Liriope spicata is a evergreen perennial found in areas such as E. Asia - China. A member of the Convallariaceae family, Liriope spicata (Thunb.)Lour is also known by its common name of Lily Turf. The perennial can grow to a height of 0.3 meters and up to 0.4 meters wide. The preferred habitat of Forests, grassy slopes, hillsides and moist places from near sea level to 1800 metres[266]., with LM soil and SN moisture levels. .

Lily Turf is a zone 4 hardy plant that has medicinal uses - the medicinal usage rating of Lily Turf is 1The root is aphrodisiac, pectoral and stimulant[61].

Liriope spicata is 0 plant, whose flowers bloom typically in 8 - 9.

The plant has an edibility rating of 2The following use is reported for L. graminifolia, but there is a lot of confusion between members of this genus (compare [58] and [200]) and it is quite possible that the root of this species is also used[K]. Root - cooked[105, 177, 179]. Candied and used medicinally[61]. The roots are usually with fusiform with a fleshy, tuberous part near the tip[266]. Rich in mucilage, the root also contains about 1.6% protein, 0.5% fat, 80% carbohydrate and 2.3% ash[179].

Cultivation tips: Prefers a sandy soil[1]. Succeeds in full sun so long as the soil does not dry out in the summer, otherwise it should be grown in partial shade in any moderately fertile well-drained soil[200]. There are some named forms selected for their ornamental value[200]. Members of this genus are
rarely if ever troubled by browsing deer[233].

. The plant should best be propagated by Seed - we have no information on this species but suggest sowing it in a cold frame or greenhouse as soon as the seed is ripe if possible, if not then sowing the stored seed in early spring in a cold frame. When they are large enough to handle, prick the seedlings out into individual pots and grow them on in the greenhouse for at least their first winter. Plant them out into their permanent positions in late spring or early summer, after the last expected frosts. Division in spring. Very easy, the larger clumps can be replanted direct into their permanent positions, though it is best to pot up smaller clumps and grow them on in a cold frame until they are rooting well. Plant them out in the spring.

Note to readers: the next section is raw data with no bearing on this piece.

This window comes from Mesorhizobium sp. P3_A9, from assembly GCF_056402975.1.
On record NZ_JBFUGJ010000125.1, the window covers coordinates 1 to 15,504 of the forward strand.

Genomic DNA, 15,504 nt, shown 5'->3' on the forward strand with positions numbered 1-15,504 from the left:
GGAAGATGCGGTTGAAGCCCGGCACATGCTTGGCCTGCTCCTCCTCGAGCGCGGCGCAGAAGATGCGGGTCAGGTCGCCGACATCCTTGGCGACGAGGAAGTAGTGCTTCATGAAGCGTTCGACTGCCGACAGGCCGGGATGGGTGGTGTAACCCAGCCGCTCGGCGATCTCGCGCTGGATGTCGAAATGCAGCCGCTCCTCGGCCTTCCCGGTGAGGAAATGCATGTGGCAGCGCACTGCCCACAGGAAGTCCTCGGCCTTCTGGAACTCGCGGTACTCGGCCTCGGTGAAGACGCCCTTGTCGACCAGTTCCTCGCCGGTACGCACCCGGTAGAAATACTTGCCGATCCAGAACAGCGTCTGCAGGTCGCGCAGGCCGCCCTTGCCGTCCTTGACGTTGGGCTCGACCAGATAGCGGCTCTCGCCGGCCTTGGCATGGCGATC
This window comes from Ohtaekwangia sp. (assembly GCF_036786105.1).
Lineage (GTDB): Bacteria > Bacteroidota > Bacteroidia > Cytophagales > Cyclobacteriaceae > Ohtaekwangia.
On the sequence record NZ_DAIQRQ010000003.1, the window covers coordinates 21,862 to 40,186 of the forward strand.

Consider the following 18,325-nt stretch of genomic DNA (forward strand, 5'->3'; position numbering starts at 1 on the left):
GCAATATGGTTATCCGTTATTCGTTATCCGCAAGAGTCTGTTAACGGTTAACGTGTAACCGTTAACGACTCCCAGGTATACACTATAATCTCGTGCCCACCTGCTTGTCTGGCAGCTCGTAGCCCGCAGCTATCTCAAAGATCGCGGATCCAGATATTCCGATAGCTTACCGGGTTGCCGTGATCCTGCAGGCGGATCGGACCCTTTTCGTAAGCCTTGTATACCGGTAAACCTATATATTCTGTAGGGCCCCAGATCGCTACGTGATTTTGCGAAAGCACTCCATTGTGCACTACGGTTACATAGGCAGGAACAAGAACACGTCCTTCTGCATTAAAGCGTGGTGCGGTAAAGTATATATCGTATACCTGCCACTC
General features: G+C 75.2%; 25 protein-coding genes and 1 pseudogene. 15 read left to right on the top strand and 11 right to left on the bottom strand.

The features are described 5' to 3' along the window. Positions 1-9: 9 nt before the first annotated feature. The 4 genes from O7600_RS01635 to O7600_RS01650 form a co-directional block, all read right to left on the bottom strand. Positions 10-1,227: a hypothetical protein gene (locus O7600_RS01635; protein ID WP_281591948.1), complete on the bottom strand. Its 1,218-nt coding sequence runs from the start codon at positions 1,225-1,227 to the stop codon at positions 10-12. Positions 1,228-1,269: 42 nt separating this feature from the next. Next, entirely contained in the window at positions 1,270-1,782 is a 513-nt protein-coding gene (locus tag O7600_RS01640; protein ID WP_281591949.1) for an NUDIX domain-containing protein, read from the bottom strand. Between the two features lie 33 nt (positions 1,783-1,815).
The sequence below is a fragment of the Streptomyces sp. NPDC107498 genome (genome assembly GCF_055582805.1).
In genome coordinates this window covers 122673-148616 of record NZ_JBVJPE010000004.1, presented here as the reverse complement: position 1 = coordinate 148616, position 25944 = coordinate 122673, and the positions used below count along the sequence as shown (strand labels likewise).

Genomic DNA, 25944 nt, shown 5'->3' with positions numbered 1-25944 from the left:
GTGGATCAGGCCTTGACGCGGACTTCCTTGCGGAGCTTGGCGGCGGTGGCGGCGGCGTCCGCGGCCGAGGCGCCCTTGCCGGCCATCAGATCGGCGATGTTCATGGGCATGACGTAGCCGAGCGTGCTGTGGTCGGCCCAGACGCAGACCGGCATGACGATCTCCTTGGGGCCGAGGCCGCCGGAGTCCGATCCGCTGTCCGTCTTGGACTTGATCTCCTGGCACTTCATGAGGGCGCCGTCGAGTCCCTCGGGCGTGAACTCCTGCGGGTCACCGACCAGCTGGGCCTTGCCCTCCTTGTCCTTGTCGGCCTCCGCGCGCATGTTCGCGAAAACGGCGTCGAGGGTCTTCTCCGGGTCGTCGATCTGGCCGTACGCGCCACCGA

The following use is reported for L. graminifolia, but there is a lot of confusion between members of this genus (compare [58] and [200]) and it is quite possible that the root of this species is also used[K]. Root - cooked[105, 177, 179]. Candied and used medicinally[61]. The roots are usually with fusiform with a fleshy, tuberous part near the tip[266]. Rich in mucilage, the root also contains about 1.6% protein, 0.5% fat, 80% carbohydrate and 2.3% ash[179].